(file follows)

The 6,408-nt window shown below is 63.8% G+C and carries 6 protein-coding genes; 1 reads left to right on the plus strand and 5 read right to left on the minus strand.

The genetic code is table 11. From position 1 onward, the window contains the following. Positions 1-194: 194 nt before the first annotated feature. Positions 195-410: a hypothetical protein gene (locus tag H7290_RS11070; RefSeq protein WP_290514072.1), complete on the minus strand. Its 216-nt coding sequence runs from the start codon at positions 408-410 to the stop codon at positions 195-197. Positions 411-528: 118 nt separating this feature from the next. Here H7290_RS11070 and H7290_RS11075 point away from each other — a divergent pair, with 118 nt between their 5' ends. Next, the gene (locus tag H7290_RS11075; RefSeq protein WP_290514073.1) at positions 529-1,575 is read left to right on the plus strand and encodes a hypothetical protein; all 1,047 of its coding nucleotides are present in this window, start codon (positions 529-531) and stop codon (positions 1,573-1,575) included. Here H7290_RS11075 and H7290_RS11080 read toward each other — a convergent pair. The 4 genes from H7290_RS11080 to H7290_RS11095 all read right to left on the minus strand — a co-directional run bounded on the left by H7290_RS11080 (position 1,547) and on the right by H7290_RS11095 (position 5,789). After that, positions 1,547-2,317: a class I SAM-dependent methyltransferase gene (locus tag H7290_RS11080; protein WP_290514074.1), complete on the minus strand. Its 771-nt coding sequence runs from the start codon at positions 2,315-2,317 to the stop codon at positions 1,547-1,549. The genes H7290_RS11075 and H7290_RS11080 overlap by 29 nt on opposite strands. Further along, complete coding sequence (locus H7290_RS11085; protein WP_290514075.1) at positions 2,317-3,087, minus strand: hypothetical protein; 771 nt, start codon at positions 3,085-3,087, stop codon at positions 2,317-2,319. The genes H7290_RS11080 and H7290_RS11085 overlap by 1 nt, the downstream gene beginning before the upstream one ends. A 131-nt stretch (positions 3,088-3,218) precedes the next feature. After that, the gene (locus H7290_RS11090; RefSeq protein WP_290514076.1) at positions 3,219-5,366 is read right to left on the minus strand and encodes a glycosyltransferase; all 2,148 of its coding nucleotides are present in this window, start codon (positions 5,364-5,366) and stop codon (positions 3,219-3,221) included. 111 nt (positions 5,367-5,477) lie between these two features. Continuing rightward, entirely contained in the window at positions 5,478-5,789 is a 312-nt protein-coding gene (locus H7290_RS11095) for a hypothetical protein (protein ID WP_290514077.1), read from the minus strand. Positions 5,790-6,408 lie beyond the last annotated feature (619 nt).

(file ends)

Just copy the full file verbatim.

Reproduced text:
The 6,408-nt window shown below is 63.8% G+C and carries 6 protein-coding genes; 1 reads left to right on the plus strand and 5 read right to left on the minus strand.

The genetic code is table 11. From position 1 onward, the window contains the following. Positions 1-194: 194 nt before the first annotated feature. Positions 195-410: a hypothetical protein gene (locus tag H7290_RS11070; RefSeq protein WP_290514072.1), complete on the minus strand. Its 216-nt coding sequence runs from the start codon at positions 408-410 to the stop codon at positions 195-197. Positions 411-528: 118 nt separating this feature from the next. Here H7290_RS11070 and H7290_RS11075 point away from each other — a divergent pair, with 118 nt between their 5' ends. Next, the gene (locus tag H7290_RS11075; RefSeq protein WP_290514073.1) at positions 529-1,575 is read left to right on the plus strand and encodes a hypothetical protein; all 1,047 of its coding nucleotides are present in this window, start codon (positions 529-531) and stop codon (positions 1,573-1,575) included. Here H7290_RS11075 and H7290_RS11080 read toward each other — a convergent pair. The 4 genes from H7290_RS11080 to H7290_RS11095 all read right to left on the minus strand — a co-directional run bounded on the left by H7290_RS11080 (position 1,547) and on the right by H7290_RS11095 (position 5,789). After that, positions 1,547-2,317: a class I SAM-dependent methyltransferase gene (locus tag H7290_RS11080; protein WP_290514074.1), complete on the minus strand. Its 771-nt coding sequence runs from the start codon at positions 2,315-2,317 to the stop codon at positions 1,547-1,549. The genes H7290_RS11075 and H7290_RS11080 overlap by 29 nt on opposite strands. Further along, complete coding sequence (locus H7290_RS11085; protein WP_290514075.1) at positions 2,317-3,087, minus strand: hypothetical protein; 771 nt, start codon at positions 3,085-3,087, stop codon at positions 2,317-2,319. The genes H7290_RS11080 and H7290_RS11085 overlap by 1 nt, the downstream gene beginning before the upstream one ends. A 131-nt stretch (positions 3,088-3,218) precedes the next feature. After that, the gene (locus H7290_RS11090; RefSeq protein WP_290514076.1) at positions 3,219-5,366 is read right to left on the minus strand and encodes a glycosyltransferase; all 2,148 of its coding nucleotides are present in this window, start codon (positions 5,364-5,366) and stop codon (positions 3,219-3,221) included. 111 nt (positions 5,367-5,477) lie between these two features. Continuing rightward, entirely contained in the window at positions 5,478-5,789 is a 312-nt protein-coding gene (locus H7290_RS11095) for a hypothetical protein (protein ID WP_290514077.1), read from the minus strand. Positions 5,790-6,408 lie beyond the last annotated feature (619 nt).